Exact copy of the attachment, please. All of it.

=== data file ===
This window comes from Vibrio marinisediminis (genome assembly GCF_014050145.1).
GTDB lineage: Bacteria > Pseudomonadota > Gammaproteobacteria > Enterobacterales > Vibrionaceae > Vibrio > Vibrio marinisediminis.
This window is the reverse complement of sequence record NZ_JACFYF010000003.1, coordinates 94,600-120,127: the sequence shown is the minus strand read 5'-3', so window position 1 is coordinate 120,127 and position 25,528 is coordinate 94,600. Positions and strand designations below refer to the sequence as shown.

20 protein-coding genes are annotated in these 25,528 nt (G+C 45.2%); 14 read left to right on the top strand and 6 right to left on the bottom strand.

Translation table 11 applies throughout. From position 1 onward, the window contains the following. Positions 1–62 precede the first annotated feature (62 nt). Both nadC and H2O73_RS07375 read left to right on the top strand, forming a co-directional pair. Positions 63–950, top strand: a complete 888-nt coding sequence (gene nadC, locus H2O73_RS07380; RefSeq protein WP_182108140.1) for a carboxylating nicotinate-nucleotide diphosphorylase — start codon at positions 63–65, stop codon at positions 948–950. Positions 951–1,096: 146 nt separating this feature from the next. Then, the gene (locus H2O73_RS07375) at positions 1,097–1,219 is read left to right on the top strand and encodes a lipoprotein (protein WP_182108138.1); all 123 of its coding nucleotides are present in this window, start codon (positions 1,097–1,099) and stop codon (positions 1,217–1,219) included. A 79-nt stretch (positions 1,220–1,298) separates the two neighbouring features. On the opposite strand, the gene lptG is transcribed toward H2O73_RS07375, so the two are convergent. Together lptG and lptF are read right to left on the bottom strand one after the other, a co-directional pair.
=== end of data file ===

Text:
This window comes from Vibrio marinisediminis (genome assembly GCF_014050145.1).
GTDB lineage: Bacteria > Pseudomonadota > Gammaproteobacteria > Enterobacterales > Vibrionaceae > Vibrio > Vibrio marinisediminis.
This window is the reverse complement of sequence record NZ_JACFYF010000003.1, coordinates 94,600-120,127: the sequence shown is the minus strand read 5'-3', so window position 1 is coordinate 120,127 and position 25,528 is coordinate 94,600. Positions and strand designations below refer to the sequence as shown.

20 protein-coding genes are annotated in these 25,528 nt (G+C 45.2%); 14 read left to right on the top strand and 6 right to left on the bottom strand.

Translation table 11 applies throughout. From position 1 onward, the window contains the following. Positions 1–62 precede the first annotated feature (62 nt). Both nadC and H2O73_RS07375 read left to right on the top strand, forming a co-directional pair. Positions 63–950, top strand: a complete 888-nt coding sequence (gene nadC, locus H2O73_RS07380; RefSeq protein WP_182108140.1) for a carboxylating nicotinate-nucleotide diphosphorylase — start codon at positions 63–65, stop codon at positions 948–950. Positions 951–1,096: 146 nt separating this feature from the next. Then, the gene (locus H2O73_RS07375) at positions 1,097–1,219 is read left to right on the top strand and encodes a lipoprotein (protein WP_182108138.1); all 123 of its coding nucleotides are present in this window, start codon (positions 1,097–1,099) and stop codon (positions 1,217–1,219) included. A 79-nt stretch (positions 1,220–1,298) separates the two neighbouring features. On the opposite strand, the gene lptG is transcribed toward H2O73_RS07375, so the two are convergent. Together lptG and lptF are read right to left on the bottom strand one after the other, a co-directional pair.